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Published on September 15, 2020

Getting Flu Vaccination Is More Important Than Ever

Avera providers are encouraging everyone to get vaccinated for the flu in the coming weeks.

“Each year, the vaccine differs from the ones used in the past, and getting the vaccination is among the best ways to protect yourself, your loved ones and your coworkers,” said Kevin Post, DO, Chief Medical Officer, Avera Medical Group. “This year with the COVID-19 virus, it’s more important than ever to be vaccinated against the flu. Each year, about 220,000 Americans are hospitalized because of flu and almost 40,000 people die from it. We want to minimize the illness from the flu as much as possible.”

Post said the flu can lead to complications such as pneumonia which can be life-threatening.

Older adults, young children, pregnant women and people of any age who already have conditions such as COPD, asthma, diabetes or heart disease are at higher risk for developing flu-related complications. While the vaccination doesn’t “guarantee” avoiding the flu, it does offer protection.

“Flu viruses are spread mainly by droplets made when people infected with the flu cough, sneeze or talk. These droplets can land in the mouths or noses of people who are nearby,” said Post. “People also can get the flu by touching a surface or object that has virus on it and then touching their mouth, eyes or nose.”

Proper handwashing can help curb the virus. People who are sick should stay home to avoid possible spread.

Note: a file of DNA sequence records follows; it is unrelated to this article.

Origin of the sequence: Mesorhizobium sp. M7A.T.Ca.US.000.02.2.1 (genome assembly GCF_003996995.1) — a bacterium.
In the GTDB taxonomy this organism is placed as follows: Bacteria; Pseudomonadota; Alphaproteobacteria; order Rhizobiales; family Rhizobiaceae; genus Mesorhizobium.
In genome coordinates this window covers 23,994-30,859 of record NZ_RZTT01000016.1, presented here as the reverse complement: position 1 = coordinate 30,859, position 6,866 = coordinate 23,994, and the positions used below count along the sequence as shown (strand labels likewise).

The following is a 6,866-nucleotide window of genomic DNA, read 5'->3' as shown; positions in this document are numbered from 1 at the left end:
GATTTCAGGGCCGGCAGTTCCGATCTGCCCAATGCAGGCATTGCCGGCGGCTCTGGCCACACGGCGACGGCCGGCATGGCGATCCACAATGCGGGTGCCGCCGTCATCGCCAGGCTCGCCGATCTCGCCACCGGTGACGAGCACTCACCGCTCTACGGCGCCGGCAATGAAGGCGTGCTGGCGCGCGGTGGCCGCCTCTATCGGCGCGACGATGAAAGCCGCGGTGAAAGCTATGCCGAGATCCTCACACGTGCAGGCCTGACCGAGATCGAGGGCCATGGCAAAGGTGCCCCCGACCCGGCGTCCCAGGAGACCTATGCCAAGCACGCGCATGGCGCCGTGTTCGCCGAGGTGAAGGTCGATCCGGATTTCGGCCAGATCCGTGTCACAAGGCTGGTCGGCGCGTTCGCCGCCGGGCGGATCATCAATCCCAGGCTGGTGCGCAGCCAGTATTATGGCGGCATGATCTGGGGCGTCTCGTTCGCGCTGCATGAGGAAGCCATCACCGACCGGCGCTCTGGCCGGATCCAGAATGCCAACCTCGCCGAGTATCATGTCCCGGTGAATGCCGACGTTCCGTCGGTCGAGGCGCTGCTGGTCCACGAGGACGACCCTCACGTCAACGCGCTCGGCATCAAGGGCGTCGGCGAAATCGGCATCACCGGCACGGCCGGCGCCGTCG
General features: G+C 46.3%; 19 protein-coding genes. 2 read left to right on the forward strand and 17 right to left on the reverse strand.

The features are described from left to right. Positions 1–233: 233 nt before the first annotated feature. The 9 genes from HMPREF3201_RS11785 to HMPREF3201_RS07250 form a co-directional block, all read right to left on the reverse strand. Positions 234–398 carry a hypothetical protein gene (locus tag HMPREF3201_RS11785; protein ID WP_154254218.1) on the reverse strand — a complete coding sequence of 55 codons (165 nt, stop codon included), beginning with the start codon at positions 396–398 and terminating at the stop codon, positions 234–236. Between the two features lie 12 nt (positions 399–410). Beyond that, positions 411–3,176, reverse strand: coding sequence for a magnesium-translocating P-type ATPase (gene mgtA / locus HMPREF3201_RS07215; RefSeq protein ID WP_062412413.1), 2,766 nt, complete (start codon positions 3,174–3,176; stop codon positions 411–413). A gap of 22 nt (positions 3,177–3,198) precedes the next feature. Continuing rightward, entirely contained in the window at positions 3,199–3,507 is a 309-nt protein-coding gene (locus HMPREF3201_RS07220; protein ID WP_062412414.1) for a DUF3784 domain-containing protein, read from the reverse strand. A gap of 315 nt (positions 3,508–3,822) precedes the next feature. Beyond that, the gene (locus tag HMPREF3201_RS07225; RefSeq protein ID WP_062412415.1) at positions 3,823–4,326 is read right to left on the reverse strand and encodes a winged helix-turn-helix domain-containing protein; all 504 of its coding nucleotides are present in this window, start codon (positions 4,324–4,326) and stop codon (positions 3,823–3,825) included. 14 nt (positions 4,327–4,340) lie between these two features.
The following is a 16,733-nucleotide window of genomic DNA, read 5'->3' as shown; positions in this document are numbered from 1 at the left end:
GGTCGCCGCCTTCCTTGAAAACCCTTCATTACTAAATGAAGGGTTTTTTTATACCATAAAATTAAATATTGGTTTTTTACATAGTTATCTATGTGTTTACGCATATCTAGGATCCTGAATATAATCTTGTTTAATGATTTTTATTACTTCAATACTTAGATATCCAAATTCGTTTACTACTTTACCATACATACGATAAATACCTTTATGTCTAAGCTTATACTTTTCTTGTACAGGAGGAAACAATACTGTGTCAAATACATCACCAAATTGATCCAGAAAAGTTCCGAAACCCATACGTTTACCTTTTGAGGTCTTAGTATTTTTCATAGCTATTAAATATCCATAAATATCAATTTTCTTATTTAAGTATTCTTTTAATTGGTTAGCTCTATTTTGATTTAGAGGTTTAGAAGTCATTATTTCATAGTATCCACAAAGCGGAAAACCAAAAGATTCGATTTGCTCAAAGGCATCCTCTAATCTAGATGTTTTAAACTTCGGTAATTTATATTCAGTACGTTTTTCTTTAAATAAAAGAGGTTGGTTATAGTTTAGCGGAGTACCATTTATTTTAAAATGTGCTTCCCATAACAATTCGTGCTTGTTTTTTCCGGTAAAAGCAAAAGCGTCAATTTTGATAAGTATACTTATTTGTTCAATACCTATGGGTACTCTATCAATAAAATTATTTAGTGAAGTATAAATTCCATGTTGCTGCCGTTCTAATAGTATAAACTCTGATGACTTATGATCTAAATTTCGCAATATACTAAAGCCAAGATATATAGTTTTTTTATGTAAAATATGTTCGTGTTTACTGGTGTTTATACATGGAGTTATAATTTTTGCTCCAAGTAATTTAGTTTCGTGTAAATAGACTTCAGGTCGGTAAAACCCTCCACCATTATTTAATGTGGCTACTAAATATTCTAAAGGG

“Scientists are developing a COVID-19 vaccine, but we don’t know yet when it might be available. There could be a waiting period between getting the flu and COVID vaccinations, so getting your flu shot early would ensure you avoid any timing issues when the vaccine for COVID-19 is approved.”

Post offered these five steps to help stop the flu:

1) Get the vaccination now. You’re not just helping yourself when you get the shot, you’re helping everyone.

2) Wash your hands, and avoid touching your face. Hand-washing is an easy way to avoid spreading the disease.

3) Stay home if you’re sick. People can transmit the flu before the symptoms are full-blown. Stay home until you’re fever-free for 24 hours without the use of any fever-reducing medications.

4) Know the signs of flu. Fever, cough, body ache, feeling dizzy and runny nose, along with a general fatigue, all are signs.

5) Get help for you or loved ones when needed. People age 65 and older, children and anyone who faces chronic illnesses who develops symptoms should schedule an appointment.

“We must realize the importance of avoiding additional illness and hospitalizations in these
pandemic times,” Post added. “Due to COVID-19, hospitals and clinics may be dealing with shortages in medical resources and workforces, so preventive measures like immunizations are vital.”

Many insurance plans, including Avera Health Plans, cover the cost of a flu shot. Primary care providers can set appointments to administer the shot, and some communities are scheduling flu shot clinics.

Contact your local clinic or learn more at Avera.org/shots.

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